There are few pop culture phenomena that have placed such a unique hold on the American radar as the classic 1983 film “A Christmas Story.” Following a young boy named Ralphie growing up in 1940 Indiana who is obsessed with owning a Red Ryder BB gun, yet faces unimaginable comedic obstacles along the way, the movie has become an annual tradition for millions watching it during its annual 24-hour marathon on the TBS cable network each Christmas Day.

The film’s improbable fate as a beloved classic is a surprising result for a movie that was only a minor hit upon its initial release, earning just $19 million in theaters. But with its annual TV showings propelling it to monster popularity, the simple story — based on the real-life misadventures of humorous essayist Jean Shepherd — has gone on to be adapted as a hit Broadway musical and now, as a non-musical stage play by the Sierra Madre Playhouse.

“It’s actually a show that I’ve been trying to get for awhile, and the reaction since we announced we were going to do it has been tremendous,” says Playhouse Artistic Director Christian Lebano, who helms the production. “People have been buying tickets since September, because they’re really excited about the show. It’s a huge show, with the biggest set we’ve ever made, crafted by a terrific set designer named Charles Ervin. There are so many different locations in the production, and we’ve solved it all for our little theater.”

“Christmas” was selected as part of the Playhouse’s annual tradition of producing a holiday-themed show. Lebano loves the film, but made it clear to his cast that they were not attempting to recreate the celluloid incarnation of the tale.

Rather, Lebano was attempting to help audiences experience “the longing we all have for the holidays of our youth.” This adaptation, by Philip Grecian, creates a framing device for the play by showing Ralphie as a grown-up narrator throughout the show.

“What attracted me to ‘A Christmas Story,’ and what I want the audience going away having experienced, is the longing we all have for the holidays of our youth,” explains Lebano. “I want the audience at the end to be wiping away a tear as they think of their best Christmases, Hanukkahs or holidays with their family. I’m building a show that’s nostalgic for a time that may never have existed.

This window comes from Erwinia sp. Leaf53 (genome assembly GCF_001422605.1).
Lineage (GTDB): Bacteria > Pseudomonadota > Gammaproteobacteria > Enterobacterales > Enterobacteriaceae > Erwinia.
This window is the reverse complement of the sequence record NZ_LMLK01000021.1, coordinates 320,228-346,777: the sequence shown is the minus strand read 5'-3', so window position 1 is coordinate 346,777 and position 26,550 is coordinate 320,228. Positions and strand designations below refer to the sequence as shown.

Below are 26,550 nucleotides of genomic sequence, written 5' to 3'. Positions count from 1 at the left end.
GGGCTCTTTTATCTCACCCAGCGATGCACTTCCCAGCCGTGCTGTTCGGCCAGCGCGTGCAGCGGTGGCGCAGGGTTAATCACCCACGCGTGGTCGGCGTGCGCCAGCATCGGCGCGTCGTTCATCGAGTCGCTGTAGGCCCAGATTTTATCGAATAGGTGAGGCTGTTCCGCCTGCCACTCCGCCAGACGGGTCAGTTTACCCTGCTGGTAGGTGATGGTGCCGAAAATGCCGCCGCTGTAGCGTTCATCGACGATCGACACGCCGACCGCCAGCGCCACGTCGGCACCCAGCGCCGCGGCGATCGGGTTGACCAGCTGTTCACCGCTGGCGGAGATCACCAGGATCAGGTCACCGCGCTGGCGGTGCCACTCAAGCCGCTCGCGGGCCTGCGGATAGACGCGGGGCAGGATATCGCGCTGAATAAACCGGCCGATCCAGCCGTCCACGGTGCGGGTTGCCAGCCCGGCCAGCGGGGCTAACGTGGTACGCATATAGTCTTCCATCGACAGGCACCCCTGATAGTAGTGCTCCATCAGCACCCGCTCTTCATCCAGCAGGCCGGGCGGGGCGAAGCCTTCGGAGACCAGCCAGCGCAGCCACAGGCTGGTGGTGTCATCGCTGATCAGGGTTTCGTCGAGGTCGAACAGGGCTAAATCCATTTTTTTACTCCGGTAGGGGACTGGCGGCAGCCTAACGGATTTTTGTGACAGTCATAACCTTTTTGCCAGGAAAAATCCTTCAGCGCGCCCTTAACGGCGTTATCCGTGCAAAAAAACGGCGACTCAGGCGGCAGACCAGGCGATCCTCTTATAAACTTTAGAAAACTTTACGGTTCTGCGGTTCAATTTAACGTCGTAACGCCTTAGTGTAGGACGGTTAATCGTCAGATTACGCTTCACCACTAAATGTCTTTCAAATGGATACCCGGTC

“I was a boy in the 1960s, but this play is set in 1940 and I want people younger than me to be nostalgic for the ’70s and ’80s, for those moments where you were together with the family and all is right with the world,” he continues. “And it’s wildly funny. Every favorite moment from the movie is in this stage adaptation, from the flagpole to the ‘Oh, Fudge!’ moment to the soap to ‘You’ll shoot your eye out, kid.’ Every moment that people loved is in the stage adaptation.”

There were a couple of particular challenges to the production, as Lebano had to double-cast all seven of the child characters in the show to avoid overworking them during the production’s 30-show run. In addition, Ervin had to figure out how to include such iconic set elements as Higbee’s Department Store and the Santa leg lamp, a feat that Lebano hopes will help the Playhouse earn a repeat win for the Ovation Award for Best Set Design, following its 2016 triumph for “Deathtrap.”

“Charles came up with this very ingenious idea that there’s this wonderful element in the set that will open up and transform to create Higbee’s and the lamp,” says Lebano. “I’m very excited about it. I’ve always tried to do something that will cause our audience to walk through the door and go ‘Wow’ with our sets.

“I think this will elicit a lot of response. It’s important for me, that a lot of the play is happening in the house so the audience area will be as decorated as the stage,” says Lebano. “It’ll be a very immersive experience. It’s something that’s really important to me, and it’s part of our mission that we put shows in a historical and cultural context — so as you walk in, there will be really wonderful, fun, interactive lobbies and that will continue into the house. This will be the ultimate Christmas experience for our patrons.”


“A Christmas Story” runs through Dec. 31 at the Sierra Madre Playhouse, 87 W. Sierra Madre Blvd., Sierra Madre. Tickets are $25 to $36. Call (626) 355-4318 or visit sierramadreplayhouse.org.